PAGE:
Saturday, August 10, 2013

"Aim it at... The Moon!"

So I thought, "keplerian elements are pretty straightforward once you get past the jargon", but there's different jargon for comets as asteroids, so that's still a work in progress. And I assumed that plotting the position of the moon would be a similar exercise.

Oh boy. Utterly not.

Let's just say that the best and easiest way is probably to ping NASA and just ask their big ephemeris computer, called HORIZON.

I did it the masochistic way, which is to port the ELP/MPP002 code out of GAL (the 'General Astrodynamics Library') and into Javascript. The amazing thing is that it seems to have worked.

See how all the lines are off from each other? Like it's a couple of rounds of a strange attractor? Well, that's actually correct. The "orbit of the moon" is chaotic. Not a neat hoop. Practically everything in the solar system perturbs it. The size of the ocean (and hence tide) it's currently over affects it. It's orbit shrinks when the Earth is farther from the sun, and expands again when we're closest.

And since Earth is the Moon's dancing partner, anything it does, we do to, but considerably less so. Plotting Earth's true position (compared to the stable "earth-moon barycenter" which is what most programs approximate down to) means adding a suitably scaled opposing vector.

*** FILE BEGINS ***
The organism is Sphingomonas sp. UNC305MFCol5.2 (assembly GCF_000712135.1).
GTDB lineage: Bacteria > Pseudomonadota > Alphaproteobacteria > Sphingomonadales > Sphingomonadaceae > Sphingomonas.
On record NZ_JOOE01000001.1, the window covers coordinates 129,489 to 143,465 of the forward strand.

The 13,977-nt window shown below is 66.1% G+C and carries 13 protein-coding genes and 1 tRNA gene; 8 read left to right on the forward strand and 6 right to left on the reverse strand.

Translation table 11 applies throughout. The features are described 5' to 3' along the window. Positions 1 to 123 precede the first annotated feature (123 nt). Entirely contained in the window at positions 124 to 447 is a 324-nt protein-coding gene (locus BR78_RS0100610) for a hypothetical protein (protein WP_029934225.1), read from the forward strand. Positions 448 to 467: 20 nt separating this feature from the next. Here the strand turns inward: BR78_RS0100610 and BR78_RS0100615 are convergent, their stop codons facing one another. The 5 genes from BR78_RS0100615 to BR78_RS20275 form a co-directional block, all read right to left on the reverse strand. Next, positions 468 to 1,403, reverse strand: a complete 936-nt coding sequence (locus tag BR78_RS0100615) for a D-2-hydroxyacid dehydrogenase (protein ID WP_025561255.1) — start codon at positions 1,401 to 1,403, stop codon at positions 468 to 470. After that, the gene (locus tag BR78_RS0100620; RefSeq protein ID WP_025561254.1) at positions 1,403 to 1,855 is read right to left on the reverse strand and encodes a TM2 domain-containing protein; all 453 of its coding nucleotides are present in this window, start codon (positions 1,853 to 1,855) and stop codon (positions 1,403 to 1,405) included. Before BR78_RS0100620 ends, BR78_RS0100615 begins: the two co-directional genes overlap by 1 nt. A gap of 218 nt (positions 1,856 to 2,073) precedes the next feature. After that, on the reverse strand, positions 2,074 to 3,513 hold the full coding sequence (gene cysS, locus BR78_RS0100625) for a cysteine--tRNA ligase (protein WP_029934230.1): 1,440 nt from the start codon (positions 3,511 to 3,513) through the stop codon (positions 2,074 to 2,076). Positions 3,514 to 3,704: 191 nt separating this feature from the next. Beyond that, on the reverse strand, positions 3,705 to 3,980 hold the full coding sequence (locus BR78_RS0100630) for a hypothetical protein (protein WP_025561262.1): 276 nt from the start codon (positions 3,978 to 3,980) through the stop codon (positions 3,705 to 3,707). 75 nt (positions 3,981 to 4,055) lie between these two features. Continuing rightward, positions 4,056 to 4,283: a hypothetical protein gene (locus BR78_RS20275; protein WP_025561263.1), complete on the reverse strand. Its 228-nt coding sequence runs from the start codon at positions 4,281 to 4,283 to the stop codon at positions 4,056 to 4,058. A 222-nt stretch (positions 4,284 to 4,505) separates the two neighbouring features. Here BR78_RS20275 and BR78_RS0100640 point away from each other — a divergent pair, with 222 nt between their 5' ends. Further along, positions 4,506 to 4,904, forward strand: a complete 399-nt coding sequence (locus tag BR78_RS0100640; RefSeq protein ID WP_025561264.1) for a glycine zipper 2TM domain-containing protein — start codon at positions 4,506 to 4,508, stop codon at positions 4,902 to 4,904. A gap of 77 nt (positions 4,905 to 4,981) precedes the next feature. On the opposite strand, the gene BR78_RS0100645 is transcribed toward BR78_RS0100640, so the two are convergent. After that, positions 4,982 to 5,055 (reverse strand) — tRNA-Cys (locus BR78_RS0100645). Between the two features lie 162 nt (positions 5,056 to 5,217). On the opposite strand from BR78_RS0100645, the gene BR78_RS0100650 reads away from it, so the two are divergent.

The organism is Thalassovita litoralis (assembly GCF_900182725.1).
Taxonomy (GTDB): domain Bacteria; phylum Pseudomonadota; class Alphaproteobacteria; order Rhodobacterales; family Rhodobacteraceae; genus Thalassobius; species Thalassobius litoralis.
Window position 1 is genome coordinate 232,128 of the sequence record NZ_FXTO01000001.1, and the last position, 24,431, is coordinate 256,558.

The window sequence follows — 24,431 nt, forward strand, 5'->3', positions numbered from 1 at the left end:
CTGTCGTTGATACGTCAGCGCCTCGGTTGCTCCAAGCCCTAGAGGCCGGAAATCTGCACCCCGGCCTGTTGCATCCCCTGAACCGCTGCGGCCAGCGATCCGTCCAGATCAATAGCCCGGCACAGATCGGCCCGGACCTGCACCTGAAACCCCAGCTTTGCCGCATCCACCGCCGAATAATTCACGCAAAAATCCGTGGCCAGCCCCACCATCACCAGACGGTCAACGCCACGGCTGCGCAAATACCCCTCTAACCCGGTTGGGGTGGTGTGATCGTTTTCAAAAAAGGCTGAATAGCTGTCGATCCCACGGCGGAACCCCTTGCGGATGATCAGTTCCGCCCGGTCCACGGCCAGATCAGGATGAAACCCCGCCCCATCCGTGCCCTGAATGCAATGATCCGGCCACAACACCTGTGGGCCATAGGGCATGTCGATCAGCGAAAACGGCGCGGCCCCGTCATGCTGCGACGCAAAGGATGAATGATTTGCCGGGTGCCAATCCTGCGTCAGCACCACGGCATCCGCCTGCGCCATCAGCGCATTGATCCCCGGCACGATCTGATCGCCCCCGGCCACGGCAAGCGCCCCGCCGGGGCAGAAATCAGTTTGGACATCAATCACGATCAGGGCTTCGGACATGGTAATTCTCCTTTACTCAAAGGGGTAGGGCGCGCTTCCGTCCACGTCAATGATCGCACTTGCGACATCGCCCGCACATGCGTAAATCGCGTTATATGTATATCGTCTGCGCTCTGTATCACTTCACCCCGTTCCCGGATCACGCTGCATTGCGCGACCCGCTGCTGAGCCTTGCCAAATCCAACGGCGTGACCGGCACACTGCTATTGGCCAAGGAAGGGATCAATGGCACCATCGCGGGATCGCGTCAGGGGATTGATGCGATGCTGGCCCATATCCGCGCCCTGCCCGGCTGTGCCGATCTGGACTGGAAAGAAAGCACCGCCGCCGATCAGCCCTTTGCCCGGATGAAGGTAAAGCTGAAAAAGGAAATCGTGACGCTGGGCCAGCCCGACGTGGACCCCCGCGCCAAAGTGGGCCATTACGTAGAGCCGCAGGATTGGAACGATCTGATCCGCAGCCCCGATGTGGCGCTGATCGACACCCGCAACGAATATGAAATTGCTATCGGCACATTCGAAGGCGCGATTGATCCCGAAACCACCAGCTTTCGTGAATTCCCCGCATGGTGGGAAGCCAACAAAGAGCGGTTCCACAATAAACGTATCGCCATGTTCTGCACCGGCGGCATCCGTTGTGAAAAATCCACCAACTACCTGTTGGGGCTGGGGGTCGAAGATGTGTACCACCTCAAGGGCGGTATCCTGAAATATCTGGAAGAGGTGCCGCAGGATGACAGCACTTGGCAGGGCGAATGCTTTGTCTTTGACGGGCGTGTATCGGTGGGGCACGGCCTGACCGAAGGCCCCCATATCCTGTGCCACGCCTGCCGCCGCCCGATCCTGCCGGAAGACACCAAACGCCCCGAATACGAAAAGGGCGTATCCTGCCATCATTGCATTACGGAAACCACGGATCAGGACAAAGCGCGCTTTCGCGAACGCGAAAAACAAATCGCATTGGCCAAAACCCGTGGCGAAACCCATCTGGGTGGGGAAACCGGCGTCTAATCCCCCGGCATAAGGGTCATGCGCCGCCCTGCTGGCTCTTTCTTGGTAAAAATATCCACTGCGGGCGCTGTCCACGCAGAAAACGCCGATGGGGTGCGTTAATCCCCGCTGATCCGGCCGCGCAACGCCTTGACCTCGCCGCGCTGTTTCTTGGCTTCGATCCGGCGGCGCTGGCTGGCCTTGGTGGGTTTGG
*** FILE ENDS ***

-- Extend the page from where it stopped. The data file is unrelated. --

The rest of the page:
The equation which computes this orbit is literally the largest I have ever dealt with. It is a polynomial with upwards of 20,000 terms. The code which runs is barely 50 lines long, but the 'coefficients' file it accesses is 10Mb of data.

This 'Lunar Equation' is not a physical computation of any kind. The coefficients represent a 'best fit' curve to the JPL ephemeris computations. (which are physically based) The JPL supercomputer crunched the numbers to find the position over time (ignore that part) and then the ELP computer "compressed" that path down to a best-fit curve. The code then "uncompresses" the coordinates for a given point in time.

Even that 10Mb of data is not the true 'best fit' curve: but, they discovered that adding any more terms actually degrades the computation through rounding errors more than the accuracy gained. That's how big it is.

Once again, I'm surprised at the numerical stability I'm getting out of Javascript's native floats. It's agreeing with the test cases down to the meter, over hundreds of years. Again, it would be good to re-implement the native math with a BigDecimal class, but the performance hit will be intense. Applying those 20,000 trig coefficients means I can only compute about 250 points-per-second on a beefy modern machine. That year's worth of orbit took about four seconds to calculate.

So, I can compute moon positions client-side in the browser now. At the cost of downloading 10Mb of javascript code and intense processing. That's a tradeoff that only makes sense in some circumstances. A pre-computed table of a year's moon positions, three times a day, would only take 3,000 numbers, and would be instant-lookup.

Then again, the GAL table contains _two_ lunar models. It might be possible to split those out. 5Mb (on demand) starts being a very manageable quantity. And the code can surely be optimized.

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